Council Plans ‘City Store’ to Sell Surplus : Business: Outlet would market old parking meters and similar items as well as new souvenirs to fill coffers.


If you have ever had a hankering to own your own parking meter, fire hose, or street sign, Glendale is about to make your day.

The City Council on Tuesday made plans to open a “city store” to market the city’s numerous surplus goods and new gift items, such as customized mugs, jewelry, T-shirts and baseball caps featuring the Glendale logo, in hopes of generating revenue for the city.

“The public has always wanted to know how we are going to take care of the deficit. They often say, ‘Why don’t you find a different way to raise revenues besides taxes,’ ” Mayor Larry Zarian said. “(The new store) will work if it doesn’t compete with the private sector, and we can do it by providing things that the private sector can’t.”


If the project doesn’t work, the mayor said, the council can always reverse its decision.

The city store idea was born about six months ago when, as part of the “working smarter” campaign, City Manager David H. Ramsay asked city employees to come up with ways to better the city’s financial prospects in the recessionary economy, said library staff member Lulu Falls, who is on the store committee.

A Glendale employee visiting San Diego had discovered a booming city store there and relayed the idea. San Diego hopes to make about $250,000 in profit this year, according to a staff report.

Upon hearing the news about six months ago, Ramsay asked all city employees to save their respective department’s surplus items, whether a water meter, flashing lights from police cars or an old stop sign. The city would market the goods instead of disposing of them as scrap or selling them for salvage for far less than they are worth, he said.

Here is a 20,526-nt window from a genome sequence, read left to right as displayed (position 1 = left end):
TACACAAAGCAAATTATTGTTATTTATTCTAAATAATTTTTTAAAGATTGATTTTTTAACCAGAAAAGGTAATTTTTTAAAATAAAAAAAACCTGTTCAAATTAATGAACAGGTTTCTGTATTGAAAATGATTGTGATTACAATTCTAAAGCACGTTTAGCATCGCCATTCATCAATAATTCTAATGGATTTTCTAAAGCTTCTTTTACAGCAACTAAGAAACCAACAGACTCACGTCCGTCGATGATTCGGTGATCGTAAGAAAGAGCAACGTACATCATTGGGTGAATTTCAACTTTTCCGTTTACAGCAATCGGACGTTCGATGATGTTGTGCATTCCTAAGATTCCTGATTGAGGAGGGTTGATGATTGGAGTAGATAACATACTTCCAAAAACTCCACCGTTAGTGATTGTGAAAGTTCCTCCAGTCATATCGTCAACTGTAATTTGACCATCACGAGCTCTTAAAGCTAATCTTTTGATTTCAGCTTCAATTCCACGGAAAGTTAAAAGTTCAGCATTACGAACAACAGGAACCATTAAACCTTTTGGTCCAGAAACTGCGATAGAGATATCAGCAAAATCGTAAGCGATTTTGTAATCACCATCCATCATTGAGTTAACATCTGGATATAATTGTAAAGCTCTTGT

“This is a creative way to help fund city services,” Falls said. “A lot of the employees are excited about this. And this fits in with the city’s philosophy of recycling.

“If there is a demand for these items, and we believe there is, this is a real win-win situation for everybody.”

The city will own the business but plans to contract with a private firm to run the enterprise and split the profit, Assistant City Manager Robert K. McFall said.


Details on a private operator, start-up costs or a location are not final, but the store, set to open by Aug. 1, will be “in a retail area . . . so we can take advantage of the foot traffic,” McFall said. If the project is successful, profits may be used to open more stores in the city, he said.

As the San Diego store did in its first year, Glendale make about $25,000 to $30,000 after start-up costs are covered, Ramsay said. But the business can expect to make more than $200,000 in the ensuing years, he said. Beyond the initial city investment, the store will not need any public subsidy, the city manager said.

And in time, Ramsay said, the city plans to market the surplus and new sale items through catalogue sales, direct mail and by licensing to other outlets.